I think your most emotional battle is the girls trying to understand and accepting the two households, parents battleing for visitation time, vacations without mom and dad together.....

After being married so many years the early days passion gets lost in daily life. Before you know it, a women that is is premenapause hormones can get caught up in a flirtatous relationship.

Come out straight and say would she like to be reromanced in your marriage or is it final. That you never thought of spending intimate times and life with another woman, and is there any chance. COMMUNICATE>
If she won't,. Make the best transition for your girls, they are at the age of being devestated. Keep their home life as normal as possible.

luvmythree
08-07-2010, 12:30 AM
Sadly I know how you feel. My now ex husband walked in one day, told me he didn't love me, had cheated on me and left about 20 min later. That was almost 4 years ago and I am finally feeling like myself again.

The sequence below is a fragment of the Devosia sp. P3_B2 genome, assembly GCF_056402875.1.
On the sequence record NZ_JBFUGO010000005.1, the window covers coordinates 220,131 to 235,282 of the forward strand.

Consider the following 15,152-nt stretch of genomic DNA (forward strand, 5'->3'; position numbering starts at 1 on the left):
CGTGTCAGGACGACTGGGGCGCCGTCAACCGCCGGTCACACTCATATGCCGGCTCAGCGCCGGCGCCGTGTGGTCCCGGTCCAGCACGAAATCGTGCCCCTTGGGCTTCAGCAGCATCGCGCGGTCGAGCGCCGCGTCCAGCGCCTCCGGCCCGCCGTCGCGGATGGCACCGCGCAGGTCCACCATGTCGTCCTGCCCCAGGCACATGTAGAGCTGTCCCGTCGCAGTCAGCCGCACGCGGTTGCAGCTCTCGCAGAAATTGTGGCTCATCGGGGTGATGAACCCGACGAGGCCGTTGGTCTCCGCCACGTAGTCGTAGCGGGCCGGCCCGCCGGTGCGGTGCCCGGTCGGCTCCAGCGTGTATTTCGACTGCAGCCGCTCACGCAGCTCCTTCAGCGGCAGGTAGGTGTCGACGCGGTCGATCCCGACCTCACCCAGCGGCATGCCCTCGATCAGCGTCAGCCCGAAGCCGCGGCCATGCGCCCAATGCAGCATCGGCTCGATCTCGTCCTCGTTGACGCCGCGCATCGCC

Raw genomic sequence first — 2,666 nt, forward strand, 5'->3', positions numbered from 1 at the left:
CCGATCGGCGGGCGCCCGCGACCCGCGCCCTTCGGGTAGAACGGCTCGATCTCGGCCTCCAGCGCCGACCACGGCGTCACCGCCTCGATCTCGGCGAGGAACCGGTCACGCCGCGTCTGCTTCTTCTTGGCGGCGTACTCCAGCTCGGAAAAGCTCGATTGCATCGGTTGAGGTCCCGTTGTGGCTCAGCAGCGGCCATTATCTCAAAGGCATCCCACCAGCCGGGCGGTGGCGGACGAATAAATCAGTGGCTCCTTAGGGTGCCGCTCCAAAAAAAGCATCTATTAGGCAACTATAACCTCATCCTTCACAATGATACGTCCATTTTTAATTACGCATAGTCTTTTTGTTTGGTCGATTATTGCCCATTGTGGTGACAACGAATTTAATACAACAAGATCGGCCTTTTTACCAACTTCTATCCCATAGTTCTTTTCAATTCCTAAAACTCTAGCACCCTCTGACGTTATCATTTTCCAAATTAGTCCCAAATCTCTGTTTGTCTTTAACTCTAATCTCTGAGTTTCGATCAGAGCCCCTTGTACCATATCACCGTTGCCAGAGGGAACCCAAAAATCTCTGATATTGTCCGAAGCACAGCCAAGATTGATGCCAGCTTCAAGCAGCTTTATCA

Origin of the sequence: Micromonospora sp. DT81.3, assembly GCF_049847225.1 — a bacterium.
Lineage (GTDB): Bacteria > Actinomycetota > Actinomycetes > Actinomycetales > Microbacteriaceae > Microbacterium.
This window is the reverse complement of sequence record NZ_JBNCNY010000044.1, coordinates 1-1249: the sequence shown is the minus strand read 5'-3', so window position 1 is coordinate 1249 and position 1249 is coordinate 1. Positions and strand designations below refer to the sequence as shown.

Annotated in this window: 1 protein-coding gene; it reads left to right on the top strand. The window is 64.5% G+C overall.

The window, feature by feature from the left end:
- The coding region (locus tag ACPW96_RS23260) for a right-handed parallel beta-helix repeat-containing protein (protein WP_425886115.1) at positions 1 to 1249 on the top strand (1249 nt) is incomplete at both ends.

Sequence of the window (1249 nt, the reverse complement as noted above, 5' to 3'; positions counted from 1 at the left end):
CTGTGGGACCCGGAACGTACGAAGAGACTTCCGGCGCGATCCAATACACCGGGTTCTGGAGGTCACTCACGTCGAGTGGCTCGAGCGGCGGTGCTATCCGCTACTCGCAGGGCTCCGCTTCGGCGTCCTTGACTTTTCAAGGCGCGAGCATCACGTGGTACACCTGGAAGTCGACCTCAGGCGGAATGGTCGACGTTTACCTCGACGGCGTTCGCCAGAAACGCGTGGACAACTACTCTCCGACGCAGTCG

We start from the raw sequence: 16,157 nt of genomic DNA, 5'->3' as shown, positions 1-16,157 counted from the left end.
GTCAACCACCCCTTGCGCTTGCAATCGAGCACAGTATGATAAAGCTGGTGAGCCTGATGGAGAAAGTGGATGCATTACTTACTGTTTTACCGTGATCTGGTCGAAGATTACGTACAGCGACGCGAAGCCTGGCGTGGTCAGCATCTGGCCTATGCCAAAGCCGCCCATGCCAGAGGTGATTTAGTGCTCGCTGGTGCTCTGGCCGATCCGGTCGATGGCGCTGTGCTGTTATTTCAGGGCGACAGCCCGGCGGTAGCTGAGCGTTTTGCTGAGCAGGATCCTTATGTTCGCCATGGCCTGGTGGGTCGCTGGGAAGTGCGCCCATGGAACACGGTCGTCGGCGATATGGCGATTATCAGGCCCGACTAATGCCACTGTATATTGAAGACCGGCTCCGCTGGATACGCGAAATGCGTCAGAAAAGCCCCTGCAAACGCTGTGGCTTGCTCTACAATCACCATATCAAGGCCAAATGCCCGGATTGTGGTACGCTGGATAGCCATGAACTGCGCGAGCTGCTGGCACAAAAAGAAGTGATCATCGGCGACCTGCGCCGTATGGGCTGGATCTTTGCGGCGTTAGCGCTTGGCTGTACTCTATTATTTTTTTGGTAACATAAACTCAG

We too are friendly enough and worked with a mediator instead of going to court to fight it out. My attorney *and maybe his* both suggested the mediator instead of court if we could work it out. Of course it was easy because my ex gave me full custody of the kids and he just has visitation...mostly because he wants to be a very part time parent and a full time party boy.

I still live in the house with our kids, just got 1/2 of his 401K but we structured alimony to end a lot faster than I was entitled to and because of that it buys out his interest in the house that I only have 7 more years to pay and then it's mine free and clear. We were married almost 22 years.

Hugs to you for going through this. It truly is a nightmare I wouldn't wish on anyone and I feel *we* did it as friendly as possible.

Hang in there OP! It does get "better" and eventually the pain subsides! :)